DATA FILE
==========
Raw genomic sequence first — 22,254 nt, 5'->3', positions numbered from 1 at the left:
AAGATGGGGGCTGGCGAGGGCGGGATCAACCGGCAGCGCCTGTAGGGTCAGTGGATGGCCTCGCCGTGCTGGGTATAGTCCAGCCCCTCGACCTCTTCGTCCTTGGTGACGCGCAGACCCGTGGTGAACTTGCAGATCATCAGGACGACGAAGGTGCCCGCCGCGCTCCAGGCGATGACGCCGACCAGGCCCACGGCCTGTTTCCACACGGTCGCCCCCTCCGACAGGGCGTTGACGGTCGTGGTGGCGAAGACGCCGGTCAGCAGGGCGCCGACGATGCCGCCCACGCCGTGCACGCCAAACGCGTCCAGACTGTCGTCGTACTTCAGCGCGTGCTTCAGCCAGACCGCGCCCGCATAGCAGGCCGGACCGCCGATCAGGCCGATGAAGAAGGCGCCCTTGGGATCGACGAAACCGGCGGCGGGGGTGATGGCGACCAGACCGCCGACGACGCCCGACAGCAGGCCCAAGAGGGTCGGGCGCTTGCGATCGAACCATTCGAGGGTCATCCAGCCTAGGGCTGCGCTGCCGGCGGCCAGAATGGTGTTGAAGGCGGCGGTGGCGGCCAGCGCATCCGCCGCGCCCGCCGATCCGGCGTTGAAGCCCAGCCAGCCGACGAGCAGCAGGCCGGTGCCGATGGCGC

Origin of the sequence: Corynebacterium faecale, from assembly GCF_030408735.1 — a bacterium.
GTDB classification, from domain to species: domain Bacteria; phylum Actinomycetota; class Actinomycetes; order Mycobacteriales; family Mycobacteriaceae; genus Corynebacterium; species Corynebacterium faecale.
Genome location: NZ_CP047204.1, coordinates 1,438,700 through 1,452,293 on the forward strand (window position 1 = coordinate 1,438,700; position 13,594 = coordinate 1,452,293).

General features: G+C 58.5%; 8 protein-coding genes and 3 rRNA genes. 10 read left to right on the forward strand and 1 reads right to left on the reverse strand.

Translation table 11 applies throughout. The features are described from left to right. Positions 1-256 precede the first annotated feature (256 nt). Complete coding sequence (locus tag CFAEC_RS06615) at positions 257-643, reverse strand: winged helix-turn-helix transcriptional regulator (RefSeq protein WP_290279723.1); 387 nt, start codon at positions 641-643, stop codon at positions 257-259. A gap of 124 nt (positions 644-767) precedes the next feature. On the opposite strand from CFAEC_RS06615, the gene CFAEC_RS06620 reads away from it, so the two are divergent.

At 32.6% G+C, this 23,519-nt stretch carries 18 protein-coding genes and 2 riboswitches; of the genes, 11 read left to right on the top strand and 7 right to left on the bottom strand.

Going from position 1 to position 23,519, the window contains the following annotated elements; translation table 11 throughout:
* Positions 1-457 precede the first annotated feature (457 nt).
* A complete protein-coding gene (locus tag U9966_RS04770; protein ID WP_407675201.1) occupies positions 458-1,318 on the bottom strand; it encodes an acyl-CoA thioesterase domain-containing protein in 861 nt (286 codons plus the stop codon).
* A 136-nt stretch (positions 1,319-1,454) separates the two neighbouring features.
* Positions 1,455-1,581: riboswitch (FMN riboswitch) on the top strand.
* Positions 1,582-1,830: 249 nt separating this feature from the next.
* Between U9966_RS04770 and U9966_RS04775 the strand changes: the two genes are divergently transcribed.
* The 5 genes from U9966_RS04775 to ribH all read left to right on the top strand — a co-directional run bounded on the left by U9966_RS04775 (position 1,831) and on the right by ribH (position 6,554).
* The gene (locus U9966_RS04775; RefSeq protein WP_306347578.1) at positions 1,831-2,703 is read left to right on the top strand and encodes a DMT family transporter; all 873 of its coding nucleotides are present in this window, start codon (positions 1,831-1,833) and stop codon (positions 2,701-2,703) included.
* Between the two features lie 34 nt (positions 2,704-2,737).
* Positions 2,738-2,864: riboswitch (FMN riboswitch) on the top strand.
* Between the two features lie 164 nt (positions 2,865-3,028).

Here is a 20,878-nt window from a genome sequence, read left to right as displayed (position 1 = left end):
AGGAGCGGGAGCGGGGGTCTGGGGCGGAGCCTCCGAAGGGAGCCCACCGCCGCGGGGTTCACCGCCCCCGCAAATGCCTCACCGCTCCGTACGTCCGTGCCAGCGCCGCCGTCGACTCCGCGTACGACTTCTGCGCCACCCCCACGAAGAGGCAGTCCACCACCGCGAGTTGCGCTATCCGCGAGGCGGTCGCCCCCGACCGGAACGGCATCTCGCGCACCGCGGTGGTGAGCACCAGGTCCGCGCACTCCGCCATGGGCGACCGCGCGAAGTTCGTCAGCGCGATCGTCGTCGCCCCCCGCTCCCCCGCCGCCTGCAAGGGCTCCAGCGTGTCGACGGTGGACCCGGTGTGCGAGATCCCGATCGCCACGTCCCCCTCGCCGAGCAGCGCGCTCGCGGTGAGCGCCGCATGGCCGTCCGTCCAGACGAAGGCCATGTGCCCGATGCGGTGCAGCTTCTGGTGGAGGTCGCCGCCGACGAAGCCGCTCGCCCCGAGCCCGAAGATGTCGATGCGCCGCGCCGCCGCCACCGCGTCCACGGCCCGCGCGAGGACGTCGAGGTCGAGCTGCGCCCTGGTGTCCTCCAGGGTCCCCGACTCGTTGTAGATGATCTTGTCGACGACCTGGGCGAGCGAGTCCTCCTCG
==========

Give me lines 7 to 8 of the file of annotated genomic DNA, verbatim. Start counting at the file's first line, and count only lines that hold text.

Translation table 11 applies throughout. The features are described from left to right. Positions 1-256 precede the first annotated feature (256 nt). Complete coding sequence (locus tag CFAEC_RS06615) at positions 257-643, reverse strand: winged helix-turn-helix transcriptional regulator (RefSeq protein WP_290279723.1); 387 nt, start codon at positions 641-643, stop codon at positions 257-259. A gap of 124 nt (positions 644-767) precedes the next feature. On the opposite strand from CFAEC_RS06615, the gene CFAEC_RS06620 reads away from it, so the two are divergent.

At 32.6% G+C, this 23,519-nt stretch carries 18 protein-coding genes and 2 riboswitches; of the genes, 11 read left to right on the top strand and 7 right to left on the bottom strand.